Baby umbilical cord blood is an excellent source for stem cells and the majority of birthing parents allow their umbilical and placental cord blood to be disposed of. The reason for this, most often, is an ignorance of available options, or the lack of funds for family bank storage. Regardless, there are a plethora of resources available to birthing parents that allow these valuable stem cells to be preserved.
What are stem cells? The Mayo clinic’s definition: “Stem cells are the raw material in the body that can generate other cells. In the lab, these cells divide to form daughter cells, which morph either into new stem cells or other specialized cells with specific functions, like brain or blood cells. This ability to create new cell types is specific to stem cells.”
What is cord blood? After a baby is born and the umbilical cord is cut, blood remains in the placenta and the portion of the umbilical cord that is attached to it. After birth, the baby no longer needs this extra blood. While cord blood contains all the important elements such as white and red blood cells, plasma, and platelets, it is also rich in blood-forming stem cells, similar to what is found in bone marrow.
Nearly all the stem cells used for treatment are hematopoietic stem cells (HSC), which are derived from human red bone marrow. HSCs give rise to all the other stem cells. Adult stem cells can also be found in fat. Umbilical cord blood became prized about 25 years ago when doctors realized baby cord blood was a rich source of HSCs. Studies are under way to compare the HSCs of bone marrow stem cells with that of umbilical cord blood.
Today, cord blood is often used in treating metabolic, blood and immune disorders, HIV, leukemia, lymphoma, and other cancers – it is used against more than 80 diseases in all and scientists are finding more uses all the time. Two recent studies in the journal, Stem Cell Reports, indicate that doctors are closer to being able to use stem cells to cure conditions like blindness, multiple sclerosis, spinal cord injuries, and Parkinson’s disease.
When a child is delivered, if the parents do not choose to preserve the umbilical cord or placenta for their own family, it is generally thrown away. The first transplants of this type were used on children with Fanconi anemia, and since then, use of cord blood has grown. Some states approach parents with a choice of whether to bank their child’s cord blood rather than the other way around. The National Institute of Health (NIH) supports the New York Blood Center’s Placental Blood program where a majority of their 13 thousand donations every year goes to children.
How much does cord blood banking cost? Donating a child’s cord blood to a public bank is free. To save cord blood for a family to use in the future, it must be collected and stored at a family cord blood bank. The costs for this kind of private banking include a gathering kit and a certain number of years of storage. There are monthly and yearly plans if the initial costs are more than a family has saved. Medical staff is generally very diligent in collection if they know the cord blood will be kept or donated, so it is a good idea to add this request to any birth plan that is created.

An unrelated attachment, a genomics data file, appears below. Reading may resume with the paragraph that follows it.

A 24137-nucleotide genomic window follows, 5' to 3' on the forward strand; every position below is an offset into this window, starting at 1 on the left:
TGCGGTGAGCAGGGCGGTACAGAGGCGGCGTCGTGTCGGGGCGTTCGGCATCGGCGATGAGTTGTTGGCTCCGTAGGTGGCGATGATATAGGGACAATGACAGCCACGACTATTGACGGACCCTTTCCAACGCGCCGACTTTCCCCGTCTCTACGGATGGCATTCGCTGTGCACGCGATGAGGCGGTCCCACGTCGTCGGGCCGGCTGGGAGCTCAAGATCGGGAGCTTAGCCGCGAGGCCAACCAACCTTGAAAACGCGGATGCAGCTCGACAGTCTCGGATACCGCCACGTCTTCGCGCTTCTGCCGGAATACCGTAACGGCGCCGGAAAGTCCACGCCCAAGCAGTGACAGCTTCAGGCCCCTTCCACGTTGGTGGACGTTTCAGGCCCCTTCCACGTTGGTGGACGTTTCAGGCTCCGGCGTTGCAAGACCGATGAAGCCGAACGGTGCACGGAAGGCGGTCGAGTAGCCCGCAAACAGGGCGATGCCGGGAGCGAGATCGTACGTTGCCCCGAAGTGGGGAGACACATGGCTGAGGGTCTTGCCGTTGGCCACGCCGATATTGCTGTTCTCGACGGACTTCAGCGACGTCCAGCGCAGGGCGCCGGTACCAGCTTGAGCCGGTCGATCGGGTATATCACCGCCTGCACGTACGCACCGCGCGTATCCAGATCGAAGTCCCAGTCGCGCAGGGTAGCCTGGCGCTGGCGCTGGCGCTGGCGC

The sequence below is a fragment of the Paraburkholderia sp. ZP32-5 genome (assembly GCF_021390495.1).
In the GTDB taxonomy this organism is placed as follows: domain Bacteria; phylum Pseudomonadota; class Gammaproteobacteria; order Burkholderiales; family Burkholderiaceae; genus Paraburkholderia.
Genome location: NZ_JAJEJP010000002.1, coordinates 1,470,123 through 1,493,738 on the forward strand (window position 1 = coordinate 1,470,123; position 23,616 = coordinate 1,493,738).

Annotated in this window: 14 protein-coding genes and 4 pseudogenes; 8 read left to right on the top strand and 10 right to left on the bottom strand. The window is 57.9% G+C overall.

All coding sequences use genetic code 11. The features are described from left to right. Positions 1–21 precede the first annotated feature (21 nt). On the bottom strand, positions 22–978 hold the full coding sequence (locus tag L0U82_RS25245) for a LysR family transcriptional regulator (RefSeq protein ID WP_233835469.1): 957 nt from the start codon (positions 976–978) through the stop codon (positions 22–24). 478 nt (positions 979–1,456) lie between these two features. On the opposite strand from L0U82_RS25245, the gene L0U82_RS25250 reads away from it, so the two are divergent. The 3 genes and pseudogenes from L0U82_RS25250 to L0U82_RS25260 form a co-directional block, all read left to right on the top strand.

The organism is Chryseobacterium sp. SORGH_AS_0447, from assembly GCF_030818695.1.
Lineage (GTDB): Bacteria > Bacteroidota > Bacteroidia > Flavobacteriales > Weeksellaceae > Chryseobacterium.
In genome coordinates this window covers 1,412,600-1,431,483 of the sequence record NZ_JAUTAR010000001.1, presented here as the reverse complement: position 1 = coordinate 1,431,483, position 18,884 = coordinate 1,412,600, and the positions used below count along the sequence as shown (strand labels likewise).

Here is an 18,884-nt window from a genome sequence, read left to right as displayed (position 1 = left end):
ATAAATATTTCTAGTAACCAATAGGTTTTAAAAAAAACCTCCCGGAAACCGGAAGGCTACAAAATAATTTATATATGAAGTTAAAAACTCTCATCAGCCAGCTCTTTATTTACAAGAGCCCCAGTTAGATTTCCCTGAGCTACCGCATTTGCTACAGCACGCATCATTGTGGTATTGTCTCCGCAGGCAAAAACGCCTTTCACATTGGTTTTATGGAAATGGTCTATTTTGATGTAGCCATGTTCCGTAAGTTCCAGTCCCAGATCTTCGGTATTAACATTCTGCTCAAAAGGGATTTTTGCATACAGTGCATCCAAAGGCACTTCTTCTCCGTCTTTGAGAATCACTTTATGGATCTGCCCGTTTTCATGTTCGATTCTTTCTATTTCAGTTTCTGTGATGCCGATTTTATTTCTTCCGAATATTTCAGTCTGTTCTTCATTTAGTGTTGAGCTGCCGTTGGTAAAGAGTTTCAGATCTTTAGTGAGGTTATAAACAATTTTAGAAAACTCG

While the costs for storage at a family blood bank are steep, averaging $5,000 for the collection kit and 20 years of storage, the treatment costs for disorders like sickle-cell anemia or cancer are also expensive. For example, treating sickle-cell disease with stem cell therapy costs between $250,000-$500,000.
It does not affect the birth process to donate a baby’s cord blood. Parents must make the choice between the 28th and 34th week of pregnancy and sign up with an organization such as Be The Match or contacting a public cord blood bank. Donations are particularly needed from babies of non-Caucasian descent as patients from diverse ethnic backgrounds often have a more challenging time finding a suitable matched donor. In 2013, 34 percent of minority patients who received stem cell transplants used a baby’s cord blood. While 18 percent of transplant patients overall received cord blood from public cord blood bank, making them an excellent resource.
If a couple is interested in donating, they should consult with their doctor earlier in the pregnancy in order to learn whether they meet the donation guidelines and determine which hospitals in their area collect cord blood for a public cord blood bank. If the birthing hospital is listed, the birthing parent will need to contact that bank and gather information on collection procedures. In some cases, the patient can transport the collection kit themselves, but it must arrive at the blood bank within 48 hours. The most important part of collection is to inform the labor and delivery team at the hospital that cord blood needs to be saved.
What are the cord blood donation requirements? There are 17 conditions that must be met between the mother and the baby. The birth mother needs to begin the process between the week twenty-eight and thirty-two of her pregnancy and be expecting only one baby. There can be no blood relation between the baby’s parents. The fetus cannot have any abnormalities. If the mother has gotten any tattoos or skin piercings, including the ear, where non-sterile instruments or ink were used, she will not be eligible.
Other requirements for stem cell and baby blood cord donation include that the mother cannot have any blood diseases, or have not received a transfusion in the last twelve months. In addition, the mother cannot have used a needle to take a drug not prescribed by a physician, or had sex with someone who did. She cannot have been treated for syphilis, had malaria, any type of cancer, or been treated with chemotherapy. Whether the birthing parents choose to keep or donate their baby’s cord blood, this excellent source of stem cells is a valuable healing tool that could save many lives.
By Jenny Hansen